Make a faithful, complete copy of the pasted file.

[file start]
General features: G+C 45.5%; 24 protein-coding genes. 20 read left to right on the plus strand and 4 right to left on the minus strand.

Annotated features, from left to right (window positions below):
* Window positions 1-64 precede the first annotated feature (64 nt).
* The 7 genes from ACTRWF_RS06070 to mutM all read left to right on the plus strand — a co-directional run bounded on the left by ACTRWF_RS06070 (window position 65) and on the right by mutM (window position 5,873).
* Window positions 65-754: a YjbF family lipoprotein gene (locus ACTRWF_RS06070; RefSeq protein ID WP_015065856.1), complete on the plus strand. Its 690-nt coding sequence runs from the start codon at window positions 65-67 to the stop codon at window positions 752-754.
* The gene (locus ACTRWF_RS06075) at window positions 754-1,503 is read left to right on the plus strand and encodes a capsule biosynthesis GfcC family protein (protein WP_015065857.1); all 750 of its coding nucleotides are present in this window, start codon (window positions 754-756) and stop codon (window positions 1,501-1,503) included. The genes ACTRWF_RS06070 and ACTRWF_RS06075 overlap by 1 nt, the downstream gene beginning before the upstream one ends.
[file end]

General features: G+C 45.5%; 24 protein-coding genes. 20 read left to right on the plus strand and 4 right to left on the minus strand.

Annotated features, from left to right (window positions below):
* Window positions 1-64 precede the first annotated feature (64 nt).
* The 7 genes from ACTRWF_RS06070 to mutM all read left to right on the plus strand — a co-directional run bounded on the left by ACTRWF_RS06070 (window position 65) and on the right by mutM (window position 5,873).
* Window positions 65-754: a YjbF family lipoprotein gene (locus ACTRWF_RS06070; RefSeq protein ID WP_015065856.1), complete on the plus strand. Its 690-nt coding sequence runs from the start codon at window positions 65-67 to the stop codon at window positions 752-754.
* The gene (locus ACTRWF_RS06075) at window positions 754-1,503 is read left to right on the plus strand and encodes a capsule biosynthesis GfcC family protein (protein WP_015065857.1); all 750 of its coding nucleotides are present in this window, start codon (window positions 754-756) and stop codon (window positions 1,501-1,503) included. The genes ACTRWF_RS06070 and ACTRWF_RS06075 overlap by 1 nt, the downstream gene beginning before the upstream one ends.